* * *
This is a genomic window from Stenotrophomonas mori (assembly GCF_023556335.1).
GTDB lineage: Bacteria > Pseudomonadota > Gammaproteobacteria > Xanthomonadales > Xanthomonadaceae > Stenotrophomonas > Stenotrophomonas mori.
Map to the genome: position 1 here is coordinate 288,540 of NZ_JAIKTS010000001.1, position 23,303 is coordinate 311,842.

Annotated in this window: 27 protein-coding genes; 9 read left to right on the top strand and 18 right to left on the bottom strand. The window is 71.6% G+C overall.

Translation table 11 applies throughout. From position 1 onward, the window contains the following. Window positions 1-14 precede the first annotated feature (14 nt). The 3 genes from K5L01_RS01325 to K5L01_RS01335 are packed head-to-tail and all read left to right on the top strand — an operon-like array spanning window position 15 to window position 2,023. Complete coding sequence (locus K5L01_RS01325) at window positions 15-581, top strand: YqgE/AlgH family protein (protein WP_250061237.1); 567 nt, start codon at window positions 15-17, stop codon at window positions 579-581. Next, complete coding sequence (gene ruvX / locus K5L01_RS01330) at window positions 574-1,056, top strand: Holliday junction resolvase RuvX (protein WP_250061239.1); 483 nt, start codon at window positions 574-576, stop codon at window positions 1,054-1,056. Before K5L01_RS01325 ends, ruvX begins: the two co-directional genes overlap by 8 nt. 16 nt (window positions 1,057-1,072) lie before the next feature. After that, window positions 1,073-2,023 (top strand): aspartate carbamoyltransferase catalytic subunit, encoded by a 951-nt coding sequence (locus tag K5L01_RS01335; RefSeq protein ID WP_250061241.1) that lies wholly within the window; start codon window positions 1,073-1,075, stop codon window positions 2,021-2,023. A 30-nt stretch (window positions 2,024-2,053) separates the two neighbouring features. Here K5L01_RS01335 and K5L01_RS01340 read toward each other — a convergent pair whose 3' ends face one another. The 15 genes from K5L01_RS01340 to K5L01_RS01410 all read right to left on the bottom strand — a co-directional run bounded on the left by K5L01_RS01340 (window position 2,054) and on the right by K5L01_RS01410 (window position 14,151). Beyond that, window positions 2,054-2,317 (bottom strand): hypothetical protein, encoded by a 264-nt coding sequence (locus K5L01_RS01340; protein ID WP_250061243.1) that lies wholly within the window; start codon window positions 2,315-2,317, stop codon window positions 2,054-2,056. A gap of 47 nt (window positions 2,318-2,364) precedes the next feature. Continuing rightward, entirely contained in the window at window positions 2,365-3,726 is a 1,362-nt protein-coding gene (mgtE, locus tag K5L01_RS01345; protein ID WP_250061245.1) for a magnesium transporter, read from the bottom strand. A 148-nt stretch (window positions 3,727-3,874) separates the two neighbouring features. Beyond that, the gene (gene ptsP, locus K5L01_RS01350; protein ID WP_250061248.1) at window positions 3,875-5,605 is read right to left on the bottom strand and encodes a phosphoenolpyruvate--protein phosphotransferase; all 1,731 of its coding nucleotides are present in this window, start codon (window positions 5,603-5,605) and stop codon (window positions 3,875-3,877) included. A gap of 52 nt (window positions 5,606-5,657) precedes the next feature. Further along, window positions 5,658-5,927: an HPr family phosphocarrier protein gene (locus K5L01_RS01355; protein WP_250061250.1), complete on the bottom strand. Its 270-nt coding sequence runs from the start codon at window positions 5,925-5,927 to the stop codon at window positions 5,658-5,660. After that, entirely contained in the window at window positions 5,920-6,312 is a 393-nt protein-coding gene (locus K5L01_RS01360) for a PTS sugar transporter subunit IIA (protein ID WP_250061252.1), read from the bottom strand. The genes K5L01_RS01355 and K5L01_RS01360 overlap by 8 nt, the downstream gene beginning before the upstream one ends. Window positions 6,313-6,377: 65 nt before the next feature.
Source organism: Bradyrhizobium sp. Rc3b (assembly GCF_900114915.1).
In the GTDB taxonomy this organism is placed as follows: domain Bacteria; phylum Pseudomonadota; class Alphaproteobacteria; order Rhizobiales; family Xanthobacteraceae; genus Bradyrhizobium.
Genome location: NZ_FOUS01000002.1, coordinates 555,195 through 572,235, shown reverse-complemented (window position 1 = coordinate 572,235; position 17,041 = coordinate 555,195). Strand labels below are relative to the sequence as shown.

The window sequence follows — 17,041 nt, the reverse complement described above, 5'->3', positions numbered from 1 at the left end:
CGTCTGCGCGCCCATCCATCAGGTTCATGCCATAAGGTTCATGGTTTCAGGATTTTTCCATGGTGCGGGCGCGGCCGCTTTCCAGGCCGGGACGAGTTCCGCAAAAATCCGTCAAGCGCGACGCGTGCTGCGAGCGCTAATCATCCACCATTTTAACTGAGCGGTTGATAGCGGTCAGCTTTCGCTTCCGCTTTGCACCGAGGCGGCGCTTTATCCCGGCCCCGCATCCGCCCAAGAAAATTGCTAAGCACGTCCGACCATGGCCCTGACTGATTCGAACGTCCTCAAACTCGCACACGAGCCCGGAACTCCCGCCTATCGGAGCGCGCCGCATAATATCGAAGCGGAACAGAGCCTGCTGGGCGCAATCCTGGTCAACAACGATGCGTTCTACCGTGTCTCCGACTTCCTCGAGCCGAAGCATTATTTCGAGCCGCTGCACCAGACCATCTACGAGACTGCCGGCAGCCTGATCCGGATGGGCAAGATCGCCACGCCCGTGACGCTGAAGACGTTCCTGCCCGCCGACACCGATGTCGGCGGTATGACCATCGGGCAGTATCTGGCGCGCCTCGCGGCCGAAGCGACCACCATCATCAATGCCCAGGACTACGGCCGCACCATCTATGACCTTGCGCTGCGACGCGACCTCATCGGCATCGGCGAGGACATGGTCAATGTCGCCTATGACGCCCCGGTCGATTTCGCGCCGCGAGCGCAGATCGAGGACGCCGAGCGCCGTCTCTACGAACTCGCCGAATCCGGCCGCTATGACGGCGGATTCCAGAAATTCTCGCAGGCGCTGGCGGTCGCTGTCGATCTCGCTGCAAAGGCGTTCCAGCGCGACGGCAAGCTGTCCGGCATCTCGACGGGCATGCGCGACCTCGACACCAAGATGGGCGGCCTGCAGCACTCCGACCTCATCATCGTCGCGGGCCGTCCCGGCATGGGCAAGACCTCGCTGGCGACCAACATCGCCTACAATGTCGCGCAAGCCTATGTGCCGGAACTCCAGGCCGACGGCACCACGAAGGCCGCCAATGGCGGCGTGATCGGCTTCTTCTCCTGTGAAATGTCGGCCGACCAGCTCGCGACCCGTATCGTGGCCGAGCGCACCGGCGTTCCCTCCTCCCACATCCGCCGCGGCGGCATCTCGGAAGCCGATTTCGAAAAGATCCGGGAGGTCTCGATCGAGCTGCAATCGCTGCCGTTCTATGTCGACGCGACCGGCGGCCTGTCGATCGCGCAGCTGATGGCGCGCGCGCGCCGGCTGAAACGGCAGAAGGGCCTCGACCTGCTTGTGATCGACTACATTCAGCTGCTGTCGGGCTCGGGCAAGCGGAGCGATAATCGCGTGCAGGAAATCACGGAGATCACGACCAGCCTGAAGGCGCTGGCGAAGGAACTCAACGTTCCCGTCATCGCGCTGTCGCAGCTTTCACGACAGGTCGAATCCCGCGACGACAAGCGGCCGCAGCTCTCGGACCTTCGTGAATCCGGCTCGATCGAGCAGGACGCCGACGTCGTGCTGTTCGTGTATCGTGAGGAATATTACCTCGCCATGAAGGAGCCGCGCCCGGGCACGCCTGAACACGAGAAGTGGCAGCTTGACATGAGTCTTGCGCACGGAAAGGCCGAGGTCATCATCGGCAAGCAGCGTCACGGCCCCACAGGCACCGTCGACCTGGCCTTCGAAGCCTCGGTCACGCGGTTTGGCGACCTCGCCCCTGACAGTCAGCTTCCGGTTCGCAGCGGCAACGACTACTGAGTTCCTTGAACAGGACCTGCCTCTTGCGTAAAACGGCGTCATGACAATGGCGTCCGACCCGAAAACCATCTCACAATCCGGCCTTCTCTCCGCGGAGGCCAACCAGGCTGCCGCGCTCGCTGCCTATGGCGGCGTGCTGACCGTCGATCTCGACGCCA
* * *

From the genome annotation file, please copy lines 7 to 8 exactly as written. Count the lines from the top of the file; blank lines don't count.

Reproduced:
In the GTDB taxonomy this organism is placed as follows: domain Bacteria; phylum Pseudomonadota; class Alphaproteobacteria; order Rhizobiales; family Xanthobacteraceae; genus Bradyrhizobium.
Genome location: NZ_FOUS01000002.1, coordinates 555,195 through 572,235, shown reverse-complemented (window position 1 = coordinate 572,235; position 17,041 = coordinate 555,195). Strand labels below are relative to the sequence as shown.